WASHINGTON — A leading human rights group on Friday accused Sudan’s security officials of having beaten, sexually abused and tortured students involved in protests resembling those in other Arab states.
New York-based Human Rights Watch (HRW) said the abuses occurred following mass arrests during anti-government protests at the end of January in the capital Khartoum and in the neighboring city of Omdurman.
“Sudanese national security officials subjected large numbers of youth protesters to severe physical and sexual abuse following protests in January and February,” HRW said in a statement.
It said it collected testimony and information showing that “the students and youth, some as young as 18, were subjected to harsh beatings, electric shocks, and other abuses that amount to torture.”
The organization said security officials are “also implicated in sexual violence and harassment of female activists, including the brutal rape of Safia Ishaq, a young activist and artist,” which it said occurred in February.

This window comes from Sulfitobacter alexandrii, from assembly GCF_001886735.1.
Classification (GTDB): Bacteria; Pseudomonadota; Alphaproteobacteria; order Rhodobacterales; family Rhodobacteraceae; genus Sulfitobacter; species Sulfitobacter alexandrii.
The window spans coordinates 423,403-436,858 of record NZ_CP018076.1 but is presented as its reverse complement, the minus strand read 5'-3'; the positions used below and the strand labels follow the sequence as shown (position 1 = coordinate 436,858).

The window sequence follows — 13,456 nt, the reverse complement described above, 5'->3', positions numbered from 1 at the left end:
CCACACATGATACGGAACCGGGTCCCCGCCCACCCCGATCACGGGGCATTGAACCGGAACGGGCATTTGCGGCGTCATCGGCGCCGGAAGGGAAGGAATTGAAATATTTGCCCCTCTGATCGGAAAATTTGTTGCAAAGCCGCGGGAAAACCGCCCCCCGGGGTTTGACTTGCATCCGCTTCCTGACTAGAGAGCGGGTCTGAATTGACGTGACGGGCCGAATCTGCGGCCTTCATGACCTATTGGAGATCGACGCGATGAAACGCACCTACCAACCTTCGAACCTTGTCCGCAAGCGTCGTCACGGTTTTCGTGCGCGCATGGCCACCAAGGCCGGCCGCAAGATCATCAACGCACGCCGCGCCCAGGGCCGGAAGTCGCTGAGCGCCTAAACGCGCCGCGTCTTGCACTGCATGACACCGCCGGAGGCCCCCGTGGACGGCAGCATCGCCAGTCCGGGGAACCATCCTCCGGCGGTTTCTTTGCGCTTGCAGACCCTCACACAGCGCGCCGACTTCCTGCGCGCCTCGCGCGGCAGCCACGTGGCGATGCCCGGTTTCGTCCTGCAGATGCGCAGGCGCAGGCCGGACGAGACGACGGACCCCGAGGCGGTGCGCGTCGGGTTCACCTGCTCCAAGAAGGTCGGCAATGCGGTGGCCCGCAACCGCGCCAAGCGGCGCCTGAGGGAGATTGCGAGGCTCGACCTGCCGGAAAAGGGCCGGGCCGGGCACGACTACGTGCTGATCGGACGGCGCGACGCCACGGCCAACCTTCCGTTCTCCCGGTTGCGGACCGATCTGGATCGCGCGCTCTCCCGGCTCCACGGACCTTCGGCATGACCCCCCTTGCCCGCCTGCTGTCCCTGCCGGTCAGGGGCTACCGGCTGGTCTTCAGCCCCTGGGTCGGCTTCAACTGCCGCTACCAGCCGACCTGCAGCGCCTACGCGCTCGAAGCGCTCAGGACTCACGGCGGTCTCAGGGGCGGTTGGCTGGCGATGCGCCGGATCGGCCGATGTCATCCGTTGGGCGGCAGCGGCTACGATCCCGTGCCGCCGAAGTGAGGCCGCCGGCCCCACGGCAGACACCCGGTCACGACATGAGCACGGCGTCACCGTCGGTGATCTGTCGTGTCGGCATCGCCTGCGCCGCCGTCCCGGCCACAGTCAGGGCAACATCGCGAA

It called on the authorities in Khartoum to “publicly condemn the use of torture, including sexual violence and other abuses committed by national security officials after the protests.”
It also urged the government should to “immediately release or bring to trial those still in detention and ensure the rights of detainees are fully respected.”
The organization said “at least 13 protesters, including four journalists, are still in detention at Bahri and are at risk of similar ill-treatment.”
It said those freed told HRW “that many who are still in detention had already been subjected to torture and mistreatment, including electric shocks, sleep deprivation, and being forced to strip down to their underwear.”
A student beaten by police during a January 30 anti-government demonstration outside Ahlia University in Khartoum had died of his injuries in a nearby hospital, fellow protesters told AFP. Police denied the claim.
The demonstration at Ahlia University, in which around 500 students chanted anti-government slogans, was one of several on January 30 in Khartoum, its twin city Omdurman and El-Obeid, a city west of the capital.